Skip to Main content Skip to Navigation
Journal articles

Editorial: NK Cell Subsets in Health and Disease: New Developments

Abstract : Editorial on the Research Topic NK Cell Subsets in Health and Disease: New Developments Natural killer (NK) cells were discovered ca 1975, as the first group of lymphoid cells that were neither T cells nor B cells. Since then, the dissection of the biology of NK cells has been growing exponentially with many seminal discoveries from the identification of MHC class I-specific inhibi-tory receptors to the discovery of receptor-ligand pairs involved in NK cell activation and to the manipulation of NK cells in cancer. In this research topic, we asked a group of thought leaders in NK cell biology to review recent advances in their origins and biology, and their roles in cancer, infection, and inflammation. Together, these 25 articles provide a timely survey of NK cells as critical immunologic components of health and disease. They will hopefully prompt further dialog and developments in basic and translational immunology. NK CEll oriGiNS aNd BioloGY Nowadays, NK cells are recognized to belong to the family of innate lymphoid cells (ILCs) that include other subsets of lymphoid cells, such as Lymphoid Tissue-inducer cells (LTi), ILC1, ILC2, and ILC3 (Jiao et al.). Human NK cells normally constitute 5-15% of human peripheral blood (PB) lymphocytes. Human PB NK cells can be distinguished in two subsets according to their surface expression of CD56: CD56 bright and CD56 dim. CD56 bright human NK cells express high levels of CD94/ NKG2A but low levels of CD16 and lack of KIRs; they predominate in lymph nodes and express low baseline levels of perforin and cytotoxic activity. In addition they produce high levels of cytokines, including IFN-γ, following stimulation by pro-inflammatory cytokines. On the other hand, CD56 dim NK cells are CD16 high and express KIRs and/or CD94/NKG2A; they predominate in PB (about 90% of PB NK cells); they show high baseline levels of perforin and cytotoxicity against tumor/virus-infected target cells; and they also produce various cytokines in response to direct target cell interactions (Scoville et al.). A third NK cell subset is represented by the CD16 + CD56 neg NK cells, that are poorly functional, express low levels of natural cytotoxicity receptors (NCRs) and Siglec-7 (an inhibitory lectin-type receptor expressed on the majority of NK cells) and may become more abundant in PB during persistent inflammation, characterizing several human chronic immunological diseases (such as viral infections and autoimmune diseases) (Mikulak et al.). It has been recently demonstrated that the developmental pathways for NK cell and ILC development are distinct; however, the developmental relationship between the different types of human NK subsets has not been finally clarified. While long held to represent sequential linear stages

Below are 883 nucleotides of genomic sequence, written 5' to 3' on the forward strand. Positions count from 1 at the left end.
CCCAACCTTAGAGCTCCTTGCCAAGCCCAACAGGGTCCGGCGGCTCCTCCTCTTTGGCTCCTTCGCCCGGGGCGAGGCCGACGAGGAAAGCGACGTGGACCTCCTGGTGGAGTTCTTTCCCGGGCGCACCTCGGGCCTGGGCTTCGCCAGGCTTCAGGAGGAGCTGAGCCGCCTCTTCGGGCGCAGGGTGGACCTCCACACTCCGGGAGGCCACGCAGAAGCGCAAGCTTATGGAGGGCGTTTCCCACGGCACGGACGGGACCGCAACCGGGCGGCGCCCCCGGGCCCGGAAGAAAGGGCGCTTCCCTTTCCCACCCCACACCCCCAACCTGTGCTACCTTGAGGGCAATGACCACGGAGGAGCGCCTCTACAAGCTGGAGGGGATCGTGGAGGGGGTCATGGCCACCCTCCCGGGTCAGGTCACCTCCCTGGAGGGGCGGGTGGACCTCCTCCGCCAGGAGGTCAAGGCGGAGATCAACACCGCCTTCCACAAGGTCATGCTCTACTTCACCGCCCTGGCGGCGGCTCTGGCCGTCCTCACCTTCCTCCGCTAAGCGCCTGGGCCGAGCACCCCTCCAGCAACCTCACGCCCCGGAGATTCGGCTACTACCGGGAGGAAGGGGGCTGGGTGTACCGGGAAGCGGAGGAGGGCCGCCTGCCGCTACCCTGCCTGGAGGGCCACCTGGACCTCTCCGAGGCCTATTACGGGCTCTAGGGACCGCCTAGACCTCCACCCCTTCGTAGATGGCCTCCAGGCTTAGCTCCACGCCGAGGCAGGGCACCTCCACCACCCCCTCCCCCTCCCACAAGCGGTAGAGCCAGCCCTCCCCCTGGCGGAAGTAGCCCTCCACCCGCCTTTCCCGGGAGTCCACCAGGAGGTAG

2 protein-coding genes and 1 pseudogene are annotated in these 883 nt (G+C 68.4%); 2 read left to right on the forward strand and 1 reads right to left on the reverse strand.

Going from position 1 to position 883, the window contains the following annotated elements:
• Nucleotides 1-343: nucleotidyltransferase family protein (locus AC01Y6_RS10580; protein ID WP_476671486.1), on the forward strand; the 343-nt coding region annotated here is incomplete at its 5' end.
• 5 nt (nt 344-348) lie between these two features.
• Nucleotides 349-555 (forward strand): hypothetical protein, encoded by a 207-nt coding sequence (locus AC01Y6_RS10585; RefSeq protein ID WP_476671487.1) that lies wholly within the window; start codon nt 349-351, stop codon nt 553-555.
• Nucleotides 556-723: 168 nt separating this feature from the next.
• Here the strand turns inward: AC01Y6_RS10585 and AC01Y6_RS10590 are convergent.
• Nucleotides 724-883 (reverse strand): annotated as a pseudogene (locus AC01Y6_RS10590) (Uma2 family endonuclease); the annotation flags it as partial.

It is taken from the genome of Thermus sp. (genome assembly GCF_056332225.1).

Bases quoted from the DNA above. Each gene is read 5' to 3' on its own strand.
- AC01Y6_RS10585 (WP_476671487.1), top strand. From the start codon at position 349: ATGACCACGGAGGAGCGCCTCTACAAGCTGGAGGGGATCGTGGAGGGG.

Document type :
Journal articles
Complete list of metadatas

https://hal-amu.archives-ouvertes.fr/hal-01764671
Contributor : Carine Dou Goarin <>
Submitted on : Thursday, October 18, 2018 - 2:55:46 PM
Last modification on : Thursday, May 14, 2020 - 3:04:03 PM
Long-term archiving on: : Saturday, January 19, 2019 - 2:35:16 PM

File

fimmu-08-01363.pdf
Publication funded by an institution

Licence


Distributed under a Creative Commons Attribution 4.0 International License

Identifiers

Collections

Citation

Emanuela Marcenaro, Luigi D. Notarangelo, Jordan S. Orange, Eric Vivier. Editorial: NK Cell Subsets in Health and Disease: New Developments. Frontiers in Immunology, Frontiers, 2017, 8, ⟨10.3389/fimmu.2017.01363⟩. ⟨hal-01764671⟩

Share

Metrics

Record views

128

Files downloads

238